Soldiers Do the 'Haka' Dance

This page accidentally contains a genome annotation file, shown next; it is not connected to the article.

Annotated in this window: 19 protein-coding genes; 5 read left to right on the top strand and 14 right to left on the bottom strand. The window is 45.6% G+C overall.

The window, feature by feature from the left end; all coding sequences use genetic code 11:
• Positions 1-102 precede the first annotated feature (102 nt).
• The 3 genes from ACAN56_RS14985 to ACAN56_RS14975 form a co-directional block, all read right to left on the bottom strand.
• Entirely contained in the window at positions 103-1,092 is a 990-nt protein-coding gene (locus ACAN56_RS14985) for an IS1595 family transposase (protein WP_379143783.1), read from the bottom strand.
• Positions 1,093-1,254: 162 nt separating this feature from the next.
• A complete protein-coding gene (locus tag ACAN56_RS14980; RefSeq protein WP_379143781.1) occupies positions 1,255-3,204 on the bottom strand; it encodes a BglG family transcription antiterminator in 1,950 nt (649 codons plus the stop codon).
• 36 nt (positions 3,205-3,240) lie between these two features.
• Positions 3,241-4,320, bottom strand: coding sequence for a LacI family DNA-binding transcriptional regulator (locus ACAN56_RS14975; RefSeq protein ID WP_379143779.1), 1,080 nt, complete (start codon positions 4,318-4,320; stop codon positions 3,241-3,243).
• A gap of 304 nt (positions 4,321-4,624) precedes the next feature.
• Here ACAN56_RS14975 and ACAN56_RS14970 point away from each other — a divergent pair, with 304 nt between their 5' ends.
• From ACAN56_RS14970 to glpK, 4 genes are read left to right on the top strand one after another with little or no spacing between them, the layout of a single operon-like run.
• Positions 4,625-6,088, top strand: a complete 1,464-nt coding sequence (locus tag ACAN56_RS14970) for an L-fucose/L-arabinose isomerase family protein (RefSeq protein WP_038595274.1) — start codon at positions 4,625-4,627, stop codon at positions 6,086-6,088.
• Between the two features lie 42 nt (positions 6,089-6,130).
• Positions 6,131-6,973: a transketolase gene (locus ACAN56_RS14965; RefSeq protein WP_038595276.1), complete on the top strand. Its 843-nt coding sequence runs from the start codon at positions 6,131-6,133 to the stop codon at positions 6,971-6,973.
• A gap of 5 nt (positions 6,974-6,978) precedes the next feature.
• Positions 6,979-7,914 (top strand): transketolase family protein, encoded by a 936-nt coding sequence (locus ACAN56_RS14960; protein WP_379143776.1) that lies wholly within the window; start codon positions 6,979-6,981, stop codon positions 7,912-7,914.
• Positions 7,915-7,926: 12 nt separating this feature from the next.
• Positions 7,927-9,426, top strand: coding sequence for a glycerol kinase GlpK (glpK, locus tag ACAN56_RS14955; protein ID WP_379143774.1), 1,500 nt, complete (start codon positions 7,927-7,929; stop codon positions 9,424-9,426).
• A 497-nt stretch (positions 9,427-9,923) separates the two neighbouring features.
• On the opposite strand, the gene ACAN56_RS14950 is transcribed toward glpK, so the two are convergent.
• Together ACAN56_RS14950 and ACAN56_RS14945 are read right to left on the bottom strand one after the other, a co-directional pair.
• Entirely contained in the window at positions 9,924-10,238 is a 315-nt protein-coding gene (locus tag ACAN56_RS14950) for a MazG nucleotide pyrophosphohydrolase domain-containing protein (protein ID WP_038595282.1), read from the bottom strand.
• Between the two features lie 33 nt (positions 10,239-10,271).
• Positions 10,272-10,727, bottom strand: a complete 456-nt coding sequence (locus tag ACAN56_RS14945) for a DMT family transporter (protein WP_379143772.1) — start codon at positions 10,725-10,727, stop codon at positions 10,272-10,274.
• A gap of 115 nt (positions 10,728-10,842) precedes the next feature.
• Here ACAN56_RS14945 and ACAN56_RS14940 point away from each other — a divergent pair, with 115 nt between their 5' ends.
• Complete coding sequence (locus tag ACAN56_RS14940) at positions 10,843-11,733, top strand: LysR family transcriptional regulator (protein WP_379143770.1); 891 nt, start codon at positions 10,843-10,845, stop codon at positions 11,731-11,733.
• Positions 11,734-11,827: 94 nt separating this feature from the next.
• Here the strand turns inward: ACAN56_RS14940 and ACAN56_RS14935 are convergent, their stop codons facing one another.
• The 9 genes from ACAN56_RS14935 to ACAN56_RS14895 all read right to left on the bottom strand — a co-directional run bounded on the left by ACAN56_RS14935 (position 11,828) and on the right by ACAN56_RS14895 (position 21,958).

Haka is a traditional dance form of the Māori of New Zealand, which has become familiar worldwide through their rugby team display. It is a posture dance performed by a group, with vigorous movements and stamping of the feet with rhythmically shouted accompaniment. War haka (peruperu) were originally performed by warriors before a battle, proclaiming their strength and prowess in order to intimidate the opposition. Today, haka constitute an integral part of formal or official welcome ceremonies for distinguished visitors or foreign dignitaries, serving to impart a sense of the importance of the occasion. Various actions are employed in the course of a performance, including facial contortions such as showing the whites of the eyes and the poking out of the tongue, and a wide variety of vigorous body actions such as slapping the hands against the body and stamping of the feet. As well as chanted words, a variety of cries and grunts are used. Haka may be understood as a kind of symphony in which the different parts of the body represent many instruments. The hands, arms, legs, feet, voice, eyes, tongue and the body as a whole combine to express courage, annoyance, joy or other feelings relevant to the purpose of the occasion.